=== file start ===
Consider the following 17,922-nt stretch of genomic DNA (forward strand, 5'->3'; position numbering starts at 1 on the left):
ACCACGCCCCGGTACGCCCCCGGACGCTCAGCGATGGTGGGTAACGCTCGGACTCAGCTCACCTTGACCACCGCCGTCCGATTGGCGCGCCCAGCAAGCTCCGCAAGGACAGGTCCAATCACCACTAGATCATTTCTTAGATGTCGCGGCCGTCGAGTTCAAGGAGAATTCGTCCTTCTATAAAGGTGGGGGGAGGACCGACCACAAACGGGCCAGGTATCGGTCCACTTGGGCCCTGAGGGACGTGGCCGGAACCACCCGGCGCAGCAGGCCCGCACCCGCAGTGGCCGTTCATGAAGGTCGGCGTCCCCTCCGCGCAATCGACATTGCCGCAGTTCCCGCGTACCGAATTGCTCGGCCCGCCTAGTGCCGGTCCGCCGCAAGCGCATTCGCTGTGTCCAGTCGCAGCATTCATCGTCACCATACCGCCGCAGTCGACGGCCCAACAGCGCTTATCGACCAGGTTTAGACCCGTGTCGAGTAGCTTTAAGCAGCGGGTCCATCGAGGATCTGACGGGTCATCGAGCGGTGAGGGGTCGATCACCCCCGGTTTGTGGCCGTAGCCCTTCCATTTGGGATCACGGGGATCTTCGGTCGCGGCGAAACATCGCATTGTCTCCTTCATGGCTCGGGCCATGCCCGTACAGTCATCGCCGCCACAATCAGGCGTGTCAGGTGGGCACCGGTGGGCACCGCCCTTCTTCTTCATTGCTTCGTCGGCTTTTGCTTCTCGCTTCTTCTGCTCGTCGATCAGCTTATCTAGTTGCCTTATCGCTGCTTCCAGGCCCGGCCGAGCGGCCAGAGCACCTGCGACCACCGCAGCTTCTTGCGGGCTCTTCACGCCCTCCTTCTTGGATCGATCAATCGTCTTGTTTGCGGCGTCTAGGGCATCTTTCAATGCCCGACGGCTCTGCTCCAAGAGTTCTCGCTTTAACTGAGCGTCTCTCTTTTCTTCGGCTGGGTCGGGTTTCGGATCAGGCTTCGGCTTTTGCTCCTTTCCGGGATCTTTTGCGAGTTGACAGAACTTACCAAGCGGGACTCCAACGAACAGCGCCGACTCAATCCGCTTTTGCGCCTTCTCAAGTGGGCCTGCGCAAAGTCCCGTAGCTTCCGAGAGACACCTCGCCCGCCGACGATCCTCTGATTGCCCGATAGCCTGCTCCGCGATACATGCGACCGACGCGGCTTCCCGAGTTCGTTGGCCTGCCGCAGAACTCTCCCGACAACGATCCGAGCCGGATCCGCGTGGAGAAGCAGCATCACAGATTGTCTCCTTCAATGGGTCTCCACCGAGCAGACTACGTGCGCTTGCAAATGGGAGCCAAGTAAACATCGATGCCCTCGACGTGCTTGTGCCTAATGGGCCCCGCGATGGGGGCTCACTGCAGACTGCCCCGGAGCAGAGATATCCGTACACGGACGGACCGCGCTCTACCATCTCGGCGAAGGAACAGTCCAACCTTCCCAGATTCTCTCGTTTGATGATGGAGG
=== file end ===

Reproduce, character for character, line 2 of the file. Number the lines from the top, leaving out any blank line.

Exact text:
ACCACGCCCCGGTACGCCCCCGGACGCTCAGCGATGGTGGGTAACGCTCGGACTCAGCTCACCTTGACCACCGCCGTCCGATTGGCGCGCCCAGCAAGCTCCGCAAGGACAGGTCCAATCACCACTAGATCATTTCTTAGATGTCGCGGCCGTCGAGTTCAAGGAGAATTCGTCCTTCTATAAAGGTGGGGGGAGGACCGACCACAAACGGGCCAGGTATCGGTCCACTTGGGCCCTGAGGGACGTGGCCGGAACCACCCGGCGCAGCAGGCCCGCACCCGCAGTGGCCGTTCATGAAGGTCGGCGTCCCCTCCGCGCAATCGACATTGCCGCAGTTCCCGCGTACCGAATTGCTCGGCCCGCCTAGTGCCGGTCCGCCGCAAGCGCATTCGCTGTGTCCAGTCGCAGCATTCATCGTCACCATACCGCCGCAGTCGACGGCCCAACAGCGCTTATCGACCAGGTTTAGACCCGTGTCGAGTAGCTTTAAGCAGCGGGTCCATCGAGGATCTGACGGGTCATCGAGCGGTGAGGGGTCGATCACCCCCGGTTTGTGGCCGTAGCCCTTCCATTTGGGATCACGGGGATCTTCGGTCGCGGCGAAACATCGCATTGTCTCCTTCATGGCTCGGGCCATGCCCGTACAGTCATCGCCGCCACAATCAGGCGTGTCAGGTGGGCACCGGTGGGCACCGCCCTTCTTCTTCATTGCTTCGTCGGCTTTTGCTTCTCGCTTCTTCTGCTCGTCGATCAGCTTATCTAGTTGCCTTATCGCTGCTTCCAGGCCCGGCCGAGCGGCCAGAGCACCTGCGACCACCGCAGCTTCTTGCGGGCTCTTCACGCCCTCCTTCTTGGATCGATCAATCGTCTTGTTTGCGGCGTCTAGGGCATCTTTCAATGCCCGACGGCTCTGCTCCAAGAGTTCTCGCTTTAACTGAGCGTCTCTCTTTTCTTCGGCTGGGTCGGGTTTCGGATCAGGCTTCGGCTTTTGCTCCTTTCCGGGATCTTTTGCGAGTTGACAGAACTTACCAAGCGGGACTCCAACGAACAGCGCCGACTCAATCCGCTTTTGCGCCTTCTCAAGTGGGCCTGCGCAAAGTCCCGTAGCTTCCGAGAGACACCTCGCCCGCCGACGATCCTCTGATTGCCCGATAGCCTGCTCCGCGATACATGCGACCGACGCGGCTTCCCGAGTTCGTTGGCCTGCCGCAGAACTCTCCCGACAACGATCCGAGCCGGATCCGCGTGGAGAAGCAGCATCACAGATTGTCTCCTTCAATGGGTCTCCACCGAGCAGACTACGTGCGCTTGCAAATGGGAGCCAAGTAAACATCGATGCCCTCGACGTGCTTGTGCCTAATGGGCCCCGCGATGGGGGCTCACTGCAGACTGCCCCGGAGCAGAGATATCCGTACACGGACGGACCGCGCTCTACCATCTCGGCGAAGGAACAGTCCAACCTTCCCAGATTCTCTCGTTTGATGATGGAGG